Title: Resident Evil 3: Nemesis
Game Type: PlayStation Classic
Download: 364 MB
NA Availability: Digital Download
EU Availability: Digital Download
PSTV Support: Yes
Resident Evil is one of those franchises that can really shine on the PS Vita. Like Final Fantasy, Persona, and Ys, the PS Vita and PlayStation TV can play a very large number of the franchise’s games, be it through backwards compatibility, native titles, or other ways or services. If you combine every way the Vita can play games, you can see almost the entire franchise at a Vita player’s disposal, though they may have to be wired to Wi-Fi in order to access some of them.
To be specific, backwards-compatibility lets the Vita play Resident Evil: Director’s Cut, Resident Evil 2, and Resident Evil 3: Nemesis. Natively, the PS Vita can play Resident Evil: Revelations 2. Thanks to PlayStation Now, it can play even more. In North America, PS Now offers Resident Evil: Code Veronica X HD, Resident Evil 5: Gold Edition, Resident Evil: The Umbrella Chronicles, and Resident Evil: Darkside Chronicles. On the Europe PS Now, the Vita can stream and play Resident Evil 4 HD. The only main series games it can’t play are Zero, Revelations, and 6. It may be just a matter of time before the PS3 versions of those games are also added to PS Now.
I’ve reviewed three games that Vita can play from this franchise, and I thought my next Retro Review needed to close that, since Resident Evil is one of my favorite franchises in gaming. Without further delay, here is my official review of the PS One Classic, Resident Evil 3: Nemesis!
The story of Nemesis takes place during and after the events of Resident Evil 2. Jill Valentine from the first game is coming out of her apartment, late on her planned departure from the town with the other surviving S.T.A.R.S. members from the events of the first game. Due to being late, she is now trapped in a zombie-infested Raccoon City, forced to brave the apocalyptic town in an attempt to escape from the madness all around her.
As she moves outward, she meets up with a special armed unit that Umbrella, Inc sent in to help the civilians escape, and comes face to face with a new type of Tyrant-class monster that’s been developed solely to seek out and terminate all remaining S.T.A.R.S. members. As she looks for an escape, she must call on the help of this armed unit while constantly fighting and running from this new bio-weapon.
The story of RE3 is unique for the series because you actually get to see Raccoon City during the outbreak, whereas 2 spent almost the entire game inside structures, like the Police Department. It also gave a little more background information for the outbreak as well as the Tyrant project that was still in effect at that time of the franchise.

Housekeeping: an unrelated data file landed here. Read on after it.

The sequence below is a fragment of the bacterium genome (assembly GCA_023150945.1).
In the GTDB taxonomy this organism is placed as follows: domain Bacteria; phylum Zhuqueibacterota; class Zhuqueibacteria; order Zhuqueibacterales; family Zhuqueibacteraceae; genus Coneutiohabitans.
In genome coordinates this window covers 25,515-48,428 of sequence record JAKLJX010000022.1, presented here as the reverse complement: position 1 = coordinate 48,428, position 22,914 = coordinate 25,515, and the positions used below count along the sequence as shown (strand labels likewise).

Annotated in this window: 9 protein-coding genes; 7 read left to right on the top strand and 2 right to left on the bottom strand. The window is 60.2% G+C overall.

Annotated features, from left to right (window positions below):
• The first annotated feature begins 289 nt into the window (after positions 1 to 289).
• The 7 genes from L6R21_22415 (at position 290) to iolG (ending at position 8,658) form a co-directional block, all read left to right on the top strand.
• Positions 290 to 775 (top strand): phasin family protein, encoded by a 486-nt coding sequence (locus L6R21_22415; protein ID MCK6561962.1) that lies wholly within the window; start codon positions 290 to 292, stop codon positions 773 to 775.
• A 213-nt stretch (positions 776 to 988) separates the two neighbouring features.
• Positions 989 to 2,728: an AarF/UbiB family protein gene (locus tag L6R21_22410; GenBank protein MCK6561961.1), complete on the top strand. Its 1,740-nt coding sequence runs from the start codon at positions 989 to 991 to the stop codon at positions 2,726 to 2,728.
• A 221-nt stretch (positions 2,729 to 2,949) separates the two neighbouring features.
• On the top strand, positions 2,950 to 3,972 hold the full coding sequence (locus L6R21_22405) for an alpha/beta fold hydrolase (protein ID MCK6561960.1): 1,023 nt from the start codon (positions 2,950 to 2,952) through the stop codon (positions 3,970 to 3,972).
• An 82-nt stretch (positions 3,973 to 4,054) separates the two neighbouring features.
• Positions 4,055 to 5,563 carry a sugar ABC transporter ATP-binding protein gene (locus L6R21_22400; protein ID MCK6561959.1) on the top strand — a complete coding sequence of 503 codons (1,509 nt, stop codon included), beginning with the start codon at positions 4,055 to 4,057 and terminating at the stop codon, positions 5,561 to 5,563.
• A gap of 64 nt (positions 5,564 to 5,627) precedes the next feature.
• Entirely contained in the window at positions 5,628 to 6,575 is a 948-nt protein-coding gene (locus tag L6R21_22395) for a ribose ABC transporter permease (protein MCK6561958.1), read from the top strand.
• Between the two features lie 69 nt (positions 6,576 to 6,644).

In terms of gameplay, Nemesis is a survival horror adventure game with combat and puzzle elements thrown into the mix. As you move through Raccoon City, you will be having to run or fight your way through zombies and other bio-weapons while gathering key items to use and solving other puzzles to get from one location to the next.
The game follows the same formula as the predecessors in terms of gameplay mechanics. You move around various rooms as you learn areas and find key items. You then must use those key items to unlock doors and move onto the next area. For example, you may have to search the Police Station and other the Newspaper Office in order to find gems you must back-track to the City Hall gate and use them in order to open that door and go forward. Like in virtually all RE titles, there’s a lot of backtracking to be had. You have to explore and investigate the various areas so you can learn what goes where.
It doesn’t come without improvements, though. You no longer need to have button input to use stairs. If you walk into stairs, Jill will automatically start moving up or down them. You still have button input for doors, but they made climbing stairs a good bit easier in Nemesis. There are also more customization options in that you can find gunpowder types and develop various types of bullets that are useful for different enemies.